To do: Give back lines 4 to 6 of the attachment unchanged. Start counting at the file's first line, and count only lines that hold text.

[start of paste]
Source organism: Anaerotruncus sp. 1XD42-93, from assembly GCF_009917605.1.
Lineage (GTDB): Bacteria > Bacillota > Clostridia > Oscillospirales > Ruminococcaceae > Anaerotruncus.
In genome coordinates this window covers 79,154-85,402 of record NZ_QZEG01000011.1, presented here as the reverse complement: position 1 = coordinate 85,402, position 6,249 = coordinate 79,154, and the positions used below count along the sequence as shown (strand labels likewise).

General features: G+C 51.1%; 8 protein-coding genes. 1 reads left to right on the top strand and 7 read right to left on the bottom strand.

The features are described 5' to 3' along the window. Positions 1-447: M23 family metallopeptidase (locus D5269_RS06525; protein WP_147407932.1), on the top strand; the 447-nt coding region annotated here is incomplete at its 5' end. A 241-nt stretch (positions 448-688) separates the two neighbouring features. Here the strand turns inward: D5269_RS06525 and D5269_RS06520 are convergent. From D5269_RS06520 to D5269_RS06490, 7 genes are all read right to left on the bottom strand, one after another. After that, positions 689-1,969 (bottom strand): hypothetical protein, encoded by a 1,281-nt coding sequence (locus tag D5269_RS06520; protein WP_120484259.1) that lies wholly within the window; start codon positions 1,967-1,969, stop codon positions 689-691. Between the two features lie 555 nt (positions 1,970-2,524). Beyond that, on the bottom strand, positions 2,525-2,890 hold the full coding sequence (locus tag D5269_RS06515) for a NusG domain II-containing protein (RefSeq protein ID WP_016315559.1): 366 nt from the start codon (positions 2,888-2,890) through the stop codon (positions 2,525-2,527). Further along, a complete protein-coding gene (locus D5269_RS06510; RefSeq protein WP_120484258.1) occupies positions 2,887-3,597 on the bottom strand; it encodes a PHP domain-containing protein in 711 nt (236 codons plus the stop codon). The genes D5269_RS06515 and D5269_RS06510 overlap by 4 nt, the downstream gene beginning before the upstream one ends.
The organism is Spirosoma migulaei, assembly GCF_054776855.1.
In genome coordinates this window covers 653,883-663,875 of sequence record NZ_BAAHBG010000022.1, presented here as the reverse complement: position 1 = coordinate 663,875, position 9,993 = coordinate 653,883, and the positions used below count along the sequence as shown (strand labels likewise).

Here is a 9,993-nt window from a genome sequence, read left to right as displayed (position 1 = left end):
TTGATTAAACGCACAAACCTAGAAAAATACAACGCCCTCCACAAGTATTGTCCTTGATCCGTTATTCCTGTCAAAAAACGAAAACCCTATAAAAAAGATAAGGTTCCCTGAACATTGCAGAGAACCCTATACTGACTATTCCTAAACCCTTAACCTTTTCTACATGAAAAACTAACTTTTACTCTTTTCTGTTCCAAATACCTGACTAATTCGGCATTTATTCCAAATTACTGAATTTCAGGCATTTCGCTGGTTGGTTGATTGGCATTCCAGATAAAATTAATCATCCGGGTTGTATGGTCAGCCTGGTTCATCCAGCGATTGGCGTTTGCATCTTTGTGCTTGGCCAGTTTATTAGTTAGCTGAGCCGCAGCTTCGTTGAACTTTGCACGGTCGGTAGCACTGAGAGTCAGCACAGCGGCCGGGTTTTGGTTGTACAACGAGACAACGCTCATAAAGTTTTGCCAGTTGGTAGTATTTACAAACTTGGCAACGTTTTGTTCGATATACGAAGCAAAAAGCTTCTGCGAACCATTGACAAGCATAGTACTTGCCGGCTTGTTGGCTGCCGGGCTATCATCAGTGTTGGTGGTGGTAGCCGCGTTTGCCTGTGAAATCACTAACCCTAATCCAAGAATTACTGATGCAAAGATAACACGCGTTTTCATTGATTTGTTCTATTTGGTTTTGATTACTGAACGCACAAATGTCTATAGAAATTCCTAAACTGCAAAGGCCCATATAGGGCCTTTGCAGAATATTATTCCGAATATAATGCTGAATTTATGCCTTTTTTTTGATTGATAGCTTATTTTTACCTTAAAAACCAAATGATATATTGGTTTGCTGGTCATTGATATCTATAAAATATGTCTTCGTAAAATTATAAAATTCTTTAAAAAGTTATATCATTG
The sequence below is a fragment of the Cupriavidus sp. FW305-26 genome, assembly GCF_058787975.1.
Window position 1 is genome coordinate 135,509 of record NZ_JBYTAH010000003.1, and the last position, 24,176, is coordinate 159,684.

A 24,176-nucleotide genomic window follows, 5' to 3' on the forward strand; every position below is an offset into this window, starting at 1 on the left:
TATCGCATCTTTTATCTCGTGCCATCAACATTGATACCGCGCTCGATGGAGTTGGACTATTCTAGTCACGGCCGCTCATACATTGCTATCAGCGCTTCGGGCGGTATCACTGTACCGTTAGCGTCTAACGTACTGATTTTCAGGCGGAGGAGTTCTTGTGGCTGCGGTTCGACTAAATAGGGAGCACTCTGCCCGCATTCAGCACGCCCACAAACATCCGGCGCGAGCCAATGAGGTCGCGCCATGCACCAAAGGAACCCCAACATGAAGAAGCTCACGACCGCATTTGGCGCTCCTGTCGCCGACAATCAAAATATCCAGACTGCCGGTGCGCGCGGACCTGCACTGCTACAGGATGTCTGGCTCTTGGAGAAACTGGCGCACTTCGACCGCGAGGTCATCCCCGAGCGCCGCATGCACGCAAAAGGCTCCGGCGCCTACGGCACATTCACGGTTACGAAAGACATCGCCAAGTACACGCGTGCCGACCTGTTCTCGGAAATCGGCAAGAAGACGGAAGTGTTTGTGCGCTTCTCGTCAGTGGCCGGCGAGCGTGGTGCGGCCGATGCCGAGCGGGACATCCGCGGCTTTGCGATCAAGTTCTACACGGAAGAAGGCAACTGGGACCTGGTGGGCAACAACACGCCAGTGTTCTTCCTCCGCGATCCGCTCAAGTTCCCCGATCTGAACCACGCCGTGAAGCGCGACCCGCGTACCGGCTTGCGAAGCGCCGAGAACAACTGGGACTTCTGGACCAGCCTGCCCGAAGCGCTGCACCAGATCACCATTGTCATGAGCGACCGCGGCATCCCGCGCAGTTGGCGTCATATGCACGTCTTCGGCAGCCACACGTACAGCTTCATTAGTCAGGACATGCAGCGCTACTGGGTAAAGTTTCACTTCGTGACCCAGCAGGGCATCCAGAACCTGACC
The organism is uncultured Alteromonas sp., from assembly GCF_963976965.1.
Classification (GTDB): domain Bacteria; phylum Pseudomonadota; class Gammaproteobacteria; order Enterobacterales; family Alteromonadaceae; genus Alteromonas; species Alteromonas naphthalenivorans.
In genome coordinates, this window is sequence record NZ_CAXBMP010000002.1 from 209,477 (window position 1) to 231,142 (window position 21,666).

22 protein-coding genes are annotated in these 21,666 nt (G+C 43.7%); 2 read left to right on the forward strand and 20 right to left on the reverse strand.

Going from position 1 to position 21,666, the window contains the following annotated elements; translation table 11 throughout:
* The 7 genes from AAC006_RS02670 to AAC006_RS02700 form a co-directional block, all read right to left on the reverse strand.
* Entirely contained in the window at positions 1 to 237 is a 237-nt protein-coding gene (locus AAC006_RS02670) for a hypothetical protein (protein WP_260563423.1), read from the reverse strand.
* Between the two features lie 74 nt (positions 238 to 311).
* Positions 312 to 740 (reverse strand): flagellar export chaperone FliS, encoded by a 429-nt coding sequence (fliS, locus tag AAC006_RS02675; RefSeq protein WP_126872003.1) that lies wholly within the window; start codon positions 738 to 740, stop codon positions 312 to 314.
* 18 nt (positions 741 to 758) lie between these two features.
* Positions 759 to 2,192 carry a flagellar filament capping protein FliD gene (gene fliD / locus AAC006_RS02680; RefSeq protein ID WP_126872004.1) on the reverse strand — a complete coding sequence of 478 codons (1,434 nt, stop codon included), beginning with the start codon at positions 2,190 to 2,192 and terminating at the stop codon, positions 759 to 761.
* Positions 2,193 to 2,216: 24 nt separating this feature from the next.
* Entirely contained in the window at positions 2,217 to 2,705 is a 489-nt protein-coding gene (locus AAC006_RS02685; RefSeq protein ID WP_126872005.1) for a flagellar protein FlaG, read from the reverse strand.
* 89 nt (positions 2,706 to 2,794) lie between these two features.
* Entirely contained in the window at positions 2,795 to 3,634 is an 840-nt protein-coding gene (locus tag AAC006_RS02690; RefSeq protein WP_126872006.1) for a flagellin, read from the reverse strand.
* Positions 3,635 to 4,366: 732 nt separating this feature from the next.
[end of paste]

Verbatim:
General features: G+C 51.1%; 8 protein-coding genes. 1 reads left to right on the top strand and 7 read right to left on the bottom strand.

The features are described 5' to 3' along the window. Positions 1-447: M23 family metallopeptidase (locus D5269_RS06525; protein WP_147407932.1), on the top strand; the 447-nt coding region annotated here is incomplete at its 5' end. A 241-nt stretch (positions 448-688) separates the two neighbouring features. Here the strand turns inward: D5269_RS06525 and D5269_RS06520 are convergent. From D5269_RS06520 to D5269_RS06490, 7 genes are all read right to left on the bottom strand, one after another. After that, positions 689-1,969 (bottom strand): hypothetical protein, encoded by a 1,281-nt coding sequence (locus tag D5269_RS06520; protein WP_120484259.1) that lies wholly within the window; start codon positions 1,967-1,969, stop codon positions 689-691. Between the two features lie 555 nt (positions 1,970-2,524). Beyond that, on the bottom strand, positions 2,525-2,890 hold the full coding sequence (locus tag D5269_RS06515) for a NusG domain II-containing protein (RefSeq protein ID WP_016315559.1): 366 nt from the start codon (positions 2,888-2,890) through the stop codon (positions 2,525-2,527). Further along, a complete protein-coding gene (locus D5269_RS06510; RefSeq protein WP_120484258.1) occupies positions 2,887-3,597 on the bottom strand; it encodes a PHP domain-containing protein in 711 nt (236 codons plus the stop codon). The genes D5269_RS06515 and D5269_RS06510 overlap by 4 nt, the downstream gene beginning before the upstream one ends.
The organism is Spirosoma migulaei, assembly GCF_054776855.1.